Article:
Safety Advocates File Petition to Initiate U.S. Action to Curb Use of Electronic Devices by Truck and Bus Drivers

September 24, 2009

WASHINGTON, Sept. 24 /PRNewswire-USNewswire/ — Advocates for Highway and Auto Safety (Advocates) today filed a petition with the U.S. Department of Transportation to initiate federal rulemaking to prohibit or restrict the use of unsafe electronic devices, for talking, texting and other purposes, by operators of commercial motor vehicles, such as tractor trailers, motorcoach buses, and large vans.

Advocates (www.saferoads.org) filed the petition for rulemaking with the Federal Motor Carrier Safety Administration (FMCSA), calling on the agency to:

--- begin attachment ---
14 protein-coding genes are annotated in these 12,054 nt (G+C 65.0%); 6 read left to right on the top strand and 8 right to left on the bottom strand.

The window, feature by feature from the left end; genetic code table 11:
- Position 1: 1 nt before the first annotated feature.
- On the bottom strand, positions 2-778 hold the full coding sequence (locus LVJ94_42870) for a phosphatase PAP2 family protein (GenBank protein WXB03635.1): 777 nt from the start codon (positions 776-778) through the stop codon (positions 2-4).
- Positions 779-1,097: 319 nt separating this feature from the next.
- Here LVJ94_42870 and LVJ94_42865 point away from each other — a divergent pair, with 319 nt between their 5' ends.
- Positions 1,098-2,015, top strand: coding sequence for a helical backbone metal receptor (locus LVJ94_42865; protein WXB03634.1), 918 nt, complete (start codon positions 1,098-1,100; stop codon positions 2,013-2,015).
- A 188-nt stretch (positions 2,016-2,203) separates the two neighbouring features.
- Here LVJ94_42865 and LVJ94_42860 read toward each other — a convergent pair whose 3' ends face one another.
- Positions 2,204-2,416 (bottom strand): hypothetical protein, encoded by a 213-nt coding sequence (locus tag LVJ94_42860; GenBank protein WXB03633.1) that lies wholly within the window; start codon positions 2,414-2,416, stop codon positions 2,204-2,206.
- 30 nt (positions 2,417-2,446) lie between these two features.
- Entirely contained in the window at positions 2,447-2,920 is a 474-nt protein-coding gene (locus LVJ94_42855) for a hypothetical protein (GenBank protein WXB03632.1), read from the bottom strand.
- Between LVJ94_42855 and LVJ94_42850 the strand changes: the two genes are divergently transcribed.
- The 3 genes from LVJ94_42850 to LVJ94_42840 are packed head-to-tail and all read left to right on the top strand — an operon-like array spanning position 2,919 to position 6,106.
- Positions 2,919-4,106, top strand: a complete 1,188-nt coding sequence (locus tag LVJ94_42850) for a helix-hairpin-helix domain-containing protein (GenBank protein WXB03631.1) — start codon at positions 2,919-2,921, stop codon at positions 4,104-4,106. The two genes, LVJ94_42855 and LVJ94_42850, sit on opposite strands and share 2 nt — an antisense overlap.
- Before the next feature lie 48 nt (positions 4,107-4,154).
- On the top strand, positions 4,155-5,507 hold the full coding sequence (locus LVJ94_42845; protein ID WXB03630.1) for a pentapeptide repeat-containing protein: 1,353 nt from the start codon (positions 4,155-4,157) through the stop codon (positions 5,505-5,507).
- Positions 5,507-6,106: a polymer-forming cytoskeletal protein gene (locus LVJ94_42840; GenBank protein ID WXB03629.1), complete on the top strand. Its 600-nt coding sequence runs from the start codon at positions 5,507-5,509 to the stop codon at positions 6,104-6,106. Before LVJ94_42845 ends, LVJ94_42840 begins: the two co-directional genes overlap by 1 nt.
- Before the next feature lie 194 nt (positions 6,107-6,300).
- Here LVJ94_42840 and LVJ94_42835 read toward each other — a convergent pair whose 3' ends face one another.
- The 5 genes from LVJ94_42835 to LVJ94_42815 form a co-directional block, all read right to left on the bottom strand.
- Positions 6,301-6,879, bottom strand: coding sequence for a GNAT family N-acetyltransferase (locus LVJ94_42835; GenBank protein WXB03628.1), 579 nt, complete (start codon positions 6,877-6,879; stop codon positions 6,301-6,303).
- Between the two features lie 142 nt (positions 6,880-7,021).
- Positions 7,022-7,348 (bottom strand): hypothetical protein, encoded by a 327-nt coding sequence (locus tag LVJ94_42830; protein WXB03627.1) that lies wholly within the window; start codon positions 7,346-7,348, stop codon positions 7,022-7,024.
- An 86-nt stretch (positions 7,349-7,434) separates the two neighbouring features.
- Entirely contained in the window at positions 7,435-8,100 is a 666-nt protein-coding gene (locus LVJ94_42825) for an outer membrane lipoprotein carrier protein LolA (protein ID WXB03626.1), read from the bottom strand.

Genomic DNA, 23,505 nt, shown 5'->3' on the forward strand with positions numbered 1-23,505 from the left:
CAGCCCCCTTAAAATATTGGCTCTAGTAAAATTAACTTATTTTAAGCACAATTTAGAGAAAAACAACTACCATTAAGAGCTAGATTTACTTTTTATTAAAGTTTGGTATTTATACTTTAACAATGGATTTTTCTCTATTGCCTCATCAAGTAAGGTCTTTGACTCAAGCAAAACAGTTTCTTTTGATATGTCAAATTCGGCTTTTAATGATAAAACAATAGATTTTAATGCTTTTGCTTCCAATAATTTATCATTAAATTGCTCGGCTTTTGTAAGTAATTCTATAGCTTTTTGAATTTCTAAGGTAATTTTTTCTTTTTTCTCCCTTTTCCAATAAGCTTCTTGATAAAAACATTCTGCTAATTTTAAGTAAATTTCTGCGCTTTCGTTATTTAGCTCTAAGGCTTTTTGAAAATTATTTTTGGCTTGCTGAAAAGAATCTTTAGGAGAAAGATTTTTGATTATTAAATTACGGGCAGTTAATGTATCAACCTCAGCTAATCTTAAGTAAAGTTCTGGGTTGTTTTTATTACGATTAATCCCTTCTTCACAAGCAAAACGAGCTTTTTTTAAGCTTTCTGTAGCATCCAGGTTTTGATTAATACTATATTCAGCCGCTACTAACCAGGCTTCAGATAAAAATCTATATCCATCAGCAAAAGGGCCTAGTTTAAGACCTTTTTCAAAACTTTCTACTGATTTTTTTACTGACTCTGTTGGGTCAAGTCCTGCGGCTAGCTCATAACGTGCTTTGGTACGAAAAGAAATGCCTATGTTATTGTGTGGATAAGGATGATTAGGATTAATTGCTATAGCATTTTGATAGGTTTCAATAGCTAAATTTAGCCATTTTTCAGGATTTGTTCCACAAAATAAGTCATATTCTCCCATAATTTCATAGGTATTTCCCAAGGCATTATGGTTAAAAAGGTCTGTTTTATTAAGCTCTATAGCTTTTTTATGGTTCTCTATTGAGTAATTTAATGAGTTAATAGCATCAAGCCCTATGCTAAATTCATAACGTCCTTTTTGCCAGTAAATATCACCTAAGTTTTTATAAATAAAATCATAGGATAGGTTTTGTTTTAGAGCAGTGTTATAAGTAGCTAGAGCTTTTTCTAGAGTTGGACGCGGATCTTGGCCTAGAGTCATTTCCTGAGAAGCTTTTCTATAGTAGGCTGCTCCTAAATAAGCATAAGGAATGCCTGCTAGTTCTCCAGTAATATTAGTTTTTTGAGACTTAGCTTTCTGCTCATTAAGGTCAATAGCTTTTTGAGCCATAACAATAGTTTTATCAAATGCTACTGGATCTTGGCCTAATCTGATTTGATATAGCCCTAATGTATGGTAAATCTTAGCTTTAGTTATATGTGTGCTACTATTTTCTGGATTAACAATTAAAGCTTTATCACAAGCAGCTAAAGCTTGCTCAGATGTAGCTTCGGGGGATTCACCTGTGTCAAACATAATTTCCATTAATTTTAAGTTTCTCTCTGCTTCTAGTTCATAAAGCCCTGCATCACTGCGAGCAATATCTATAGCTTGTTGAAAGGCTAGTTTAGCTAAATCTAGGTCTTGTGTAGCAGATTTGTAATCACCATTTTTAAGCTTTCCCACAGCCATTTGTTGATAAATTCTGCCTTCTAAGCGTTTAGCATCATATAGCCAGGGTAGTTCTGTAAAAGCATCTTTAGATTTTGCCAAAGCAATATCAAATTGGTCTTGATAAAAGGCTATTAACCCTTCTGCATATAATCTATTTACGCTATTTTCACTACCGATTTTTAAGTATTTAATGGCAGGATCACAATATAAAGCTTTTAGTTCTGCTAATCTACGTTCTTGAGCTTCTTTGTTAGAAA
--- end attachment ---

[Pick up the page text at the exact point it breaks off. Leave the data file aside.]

• Immediately open a rulemaking proceeding to determine the safety of electronic devices used by drivers operating a CMV;
  • Evaluate all wireless electronic devices used for telecommunications, telematics, entertainment and driver assistance (regardless of whether they are mobile or installed into the vehicle electronics platform) that can be used by drivers while operating a CMV;
  • Determine which devices interfere with the safe operation of CMVs;
  • Permit exceptions only in emergency situations, and exempt law enforcement and emergency responders who operate CMVs in the conduct of their official duties;
  • Make the violation of using a prohibited or restricted device while operating a CMV a safety violation that automatically triggers the issuance of an Out-of-Service (OOS) order;
  • Apply the rule to all CMV drivers under FMCSA jurisdiction;